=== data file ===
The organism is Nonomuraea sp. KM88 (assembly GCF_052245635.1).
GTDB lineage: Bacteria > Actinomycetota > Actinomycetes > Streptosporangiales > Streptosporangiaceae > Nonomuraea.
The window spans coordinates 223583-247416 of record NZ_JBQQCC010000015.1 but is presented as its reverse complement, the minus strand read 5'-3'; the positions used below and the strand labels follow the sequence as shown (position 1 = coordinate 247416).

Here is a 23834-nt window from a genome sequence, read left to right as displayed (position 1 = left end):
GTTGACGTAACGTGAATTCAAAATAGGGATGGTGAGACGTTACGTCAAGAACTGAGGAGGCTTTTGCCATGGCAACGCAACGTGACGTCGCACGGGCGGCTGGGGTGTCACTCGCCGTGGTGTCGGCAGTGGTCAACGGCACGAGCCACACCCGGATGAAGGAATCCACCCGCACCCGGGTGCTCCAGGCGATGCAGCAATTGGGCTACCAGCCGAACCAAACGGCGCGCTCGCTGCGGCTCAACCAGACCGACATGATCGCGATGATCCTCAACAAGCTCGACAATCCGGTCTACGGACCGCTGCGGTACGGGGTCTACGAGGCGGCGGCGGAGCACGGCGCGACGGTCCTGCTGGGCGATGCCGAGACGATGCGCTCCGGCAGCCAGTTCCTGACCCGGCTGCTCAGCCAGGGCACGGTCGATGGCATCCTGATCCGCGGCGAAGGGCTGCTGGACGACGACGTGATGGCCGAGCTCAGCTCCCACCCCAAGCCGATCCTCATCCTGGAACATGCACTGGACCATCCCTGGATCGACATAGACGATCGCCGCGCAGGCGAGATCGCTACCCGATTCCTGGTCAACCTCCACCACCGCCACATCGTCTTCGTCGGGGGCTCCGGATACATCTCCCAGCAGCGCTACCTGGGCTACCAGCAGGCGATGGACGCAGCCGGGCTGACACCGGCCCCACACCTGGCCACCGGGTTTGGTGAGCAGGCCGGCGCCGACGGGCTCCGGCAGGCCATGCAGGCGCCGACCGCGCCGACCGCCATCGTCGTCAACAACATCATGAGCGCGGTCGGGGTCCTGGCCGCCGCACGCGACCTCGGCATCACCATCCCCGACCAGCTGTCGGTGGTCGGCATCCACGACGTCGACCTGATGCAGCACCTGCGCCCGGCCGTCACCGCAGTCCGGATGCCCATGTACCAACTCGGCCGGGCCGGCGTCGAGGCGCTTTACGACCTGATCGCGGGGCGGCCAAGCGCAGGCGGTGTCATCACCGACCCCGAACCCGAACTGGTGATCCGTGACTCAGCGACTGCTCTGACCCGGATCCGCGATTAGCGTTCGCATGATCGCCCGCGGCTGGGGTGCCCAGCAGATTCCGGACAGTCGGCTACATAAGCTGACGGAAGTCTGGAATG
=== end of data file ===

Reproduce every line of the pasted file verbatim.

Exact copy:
The organism is Nonomuraea sp. KM88 (assembly GCF_052245635.1).
GTDB lineage: Bacteria > Actinomycetota > Actinomycetes > Streptosporangiales > Streptosporangiaceae > Nonomuraea.
The window spans coordinates 223583-247416 of record NZ_JBQQCC010000015.1 but is presented as its reverse complement, the minus strand read 5'-3'; the positions used below and the strand labels follow the sequence as shown (position 1 = coordinate 247416).

Here is a 23834-nt window from a genome sequence, read left to right as displayed (position 1 = left end):
GTTGACGTAACGTGAATTCAAAATAGGGATGGTGAGACGTTACGTCAAGAACTGAGGAGGCTTTTGCCATGGCAACGCAACGTGACGTCGCACGGGCGGCTGGGGTGTCACTCGCCGTGGTGTCGGCAGTGGTCAACGGCACGAGCCACACCCGGATGAAGGAATCCACCCGCACCCGGGTGCTCCAGGCGATGCAGCAATTGGGCTACCAGCCGAACCAAACGGCGCGCTCGCTGCGGCTCAACCAGACCGACATGATCGCGATGATCCTCAACAAGCTCGACAATCCGGTCTACGGACCGCTGCGGTACGGGGTCTACGAGGCGGCGGCGGAGCACGGCGCGACGGTCCTGCTGGGCGATGCCGAGACGATGCGCTCCGGCAGCCAGTTCCTGACCCGGCTGCTCAGCCAGGGCACGGTCGATGGCATCCTGATCCGCGGCGAAGGGCTGCTGGACGACGACGTGATGGCCGAGCTCAGCTCCCACCCCAAGCCGATCCTCATCCTGGAACATGCACTGGACCATCCCTGGATCGACATAGACGATCGCCGCGCAGGCGAGATCGCTACCCGATTCCTGGTCAACCTCCACCACCGCCACATCGTCTTCGTCGGGGGCTCCGGATACATCTCCCAGCAGCGCTACCTGGGCTACCAGCAGGCGATGGACGCAGCCGGGCTGACACCGGCCCCACACCTGGCCACCGGGTTTGGTGAGCAGGCCGGCGCCGACGGGCTCCGGCAGGCCATGCAGGCGCCGACCGCGCCGACCGCCATCGTCGTCAACAACATCATGAGCGCGGTCGGGGTCCTGGCCGCCGCACGCGACCTCGGCATCACCATCCCCGACCAGCTGTCGGTGGTCGGCATCCACGACGTCGACCTGATGCAGCACCTGCGCCCGGCCGTCACCGCAGTCCGGATGCCCATGTACCAACTCGGCCGGGCCGGCGTCGAGGCGCTTTACGACCTGATCGCGGGGCGGCCAAGCGCAGGCGGTGTCATCACCGACCCCGAACCCGAACTGGTGATCCGTGACTCAGCGACTGCTCTGACCCGGATCCGCGATTAGCGTTCGCATGATCGCCCGCGGCTGGGGTGCCCAGCAGATTCCGGACAGTCGGCTACATAAGCTGACGGAAGTCTGGAATG